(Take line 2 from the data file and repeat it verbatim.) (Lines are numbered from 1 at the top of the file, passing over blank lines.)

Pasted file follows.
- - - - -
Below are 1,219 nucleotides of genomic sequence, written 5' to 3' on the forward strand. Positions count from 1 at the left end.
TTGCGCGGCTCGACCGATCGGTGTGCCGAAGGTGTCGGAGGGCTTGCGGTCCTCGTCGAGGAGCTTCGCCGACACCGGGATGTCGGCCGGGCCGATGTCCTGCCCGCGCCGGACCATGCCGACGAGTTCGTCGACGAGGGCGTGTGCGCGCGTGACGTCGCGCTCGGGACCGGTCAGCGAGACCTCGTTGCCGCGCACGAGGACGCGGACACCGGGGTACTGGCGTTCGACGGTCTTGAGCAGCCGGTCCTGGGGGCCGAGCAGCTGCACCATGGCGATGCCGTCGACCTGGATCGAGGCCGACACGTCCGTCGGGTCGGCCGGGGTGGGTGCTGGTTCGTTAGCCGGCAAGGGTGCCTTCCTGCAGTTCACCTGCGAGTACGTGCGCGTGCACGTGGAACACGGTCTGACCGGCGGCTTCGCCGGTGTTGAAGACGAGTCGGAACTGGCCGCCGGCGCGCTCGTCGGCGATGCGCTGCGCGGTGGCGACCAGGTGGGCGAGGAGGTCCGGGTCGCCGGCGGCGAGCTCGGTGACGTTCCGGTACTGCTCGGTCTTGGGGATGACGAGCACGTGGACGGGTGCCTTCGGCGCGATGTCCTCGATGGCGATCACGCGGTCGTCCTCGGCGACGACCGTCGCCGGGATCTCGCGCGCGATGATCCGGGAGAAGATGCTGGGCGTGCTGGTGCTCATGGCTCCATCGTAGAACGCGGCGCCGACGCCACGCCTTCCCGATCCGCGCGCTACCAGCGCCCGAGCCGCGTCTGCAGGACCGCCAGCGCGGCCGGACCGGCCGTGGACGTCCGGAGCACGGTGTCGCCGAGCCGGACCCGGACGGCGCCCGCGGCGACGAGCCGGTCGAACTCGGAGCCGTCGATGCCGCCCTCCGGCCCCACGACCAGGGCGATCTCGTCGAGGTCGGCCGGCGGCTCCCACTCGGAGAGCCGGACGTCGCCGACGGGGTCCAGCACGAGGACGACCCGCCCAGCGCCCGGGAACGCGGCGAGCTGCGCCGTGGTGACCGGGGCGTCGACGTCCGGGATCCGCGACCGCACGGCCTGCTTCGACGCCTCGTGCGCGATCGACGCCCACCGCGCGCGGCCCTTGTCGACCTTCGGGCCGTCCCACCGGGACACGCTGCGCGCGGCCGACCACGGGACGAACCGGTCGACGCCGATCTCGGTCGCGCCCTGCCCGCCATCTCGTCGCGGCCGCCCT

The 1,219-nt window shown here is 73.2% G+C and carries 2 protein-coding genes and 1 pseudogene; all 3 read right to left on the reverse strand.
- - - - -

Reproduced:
TTGCGCGGCTCGACCGATCGGTGTGCCGAAGGTGTCGGAGGGCTTGCGGTCCTCGTCGAGGAGCTTCGCCGACACCGGGATGTCGGCCGGGCCGATGTCCTGCCCGCGCCGGACCATGCCGACGAGTTCGTCGACGAGGGCGTGTGCGCGCGTGACGTCGCGCTCGGGACCGGTCAGCGAGACCTCGTTGCCGCGCACGAGGACGCGGACACCGGGGTACTGGCGTTCGACGGTCTTGAGCAGCCGGTCCTGGGGGCCGAGCAGCTGCACCATGGCGATGCCGTCGACCTGGATCGAGGCCGACACGTCCGTCGGGTCGGCCGGGGTGGGTGCTGGTTCGTTAGCCGGCAAGGGTGCCTTCCTGCAGTTCACCTGCGAGTACGTGCGCGTGCACGTGGAACACGGTCTGACCGGCGGCTTCGCCGGTGTTGAAGACGAGTCGGAACTGGCCGCCGGCGCGCTCGTCGGCGATGCGCTGCGCGGTGGCGACCAGGTGGGCGAGGAGGTCCGGGTCGCCGGCGGCGAGCTCGGTGACGTTCCGGTACTGCTCGGTCTTGGGGATGACGAGCACGTGGACGGGTGCCTTCGGCGCGATGTCCTCGATGGCGATCACGCGGTCGTCCTCGGCGACGACCGTCGCCGGGATCTCGCGCGCGATGATCCGGGAGAAGATGCTGGGCGTGCTGGTGCTCATGGCTCCATCGTAGAACGCGGCGCCGACGCCACGCCTTCCCGATCCGCGCGCTACCAGCGCCCGAGCCGCGTCTGCAGGACCGCCAGCGCGGCCGGACCGGCCGTGGACGTCCGGAGCACGGTGTCGCCGAGCCGGACCCGGACGGCGCCCGCGGCGACGAGCCGGTCGAACTCGGAGCCGTCGATGCCGCCCTCCGGCCCCACGACCAGGGCGATCTCGTCGAGGTCGGCCGGCGGCTCCCACTCGGAGAGCCGGACGTCGCCGACGGGGTCCAGCACGAGGACGACCCGCCCAGCGCCCGGGAACGCGGCGAGCTGCGCCGTGGTGACCGGGGCGTCGACGTCCGGGATCCGCGACCGCACGGCCTGCTTCGACGCCTCGTGCGCGATCGACGCCCACCGCGCGCGGCCCTTGTCGACCTTCGGGCCGTCCCACCGGGACACGCTGCGCGCGGCCGACCACGGGACGAACCGGTCGACGCCGATCTCGGTCGCGCCCTGCCCGCCATCTCGTCGCGGCCGCCCT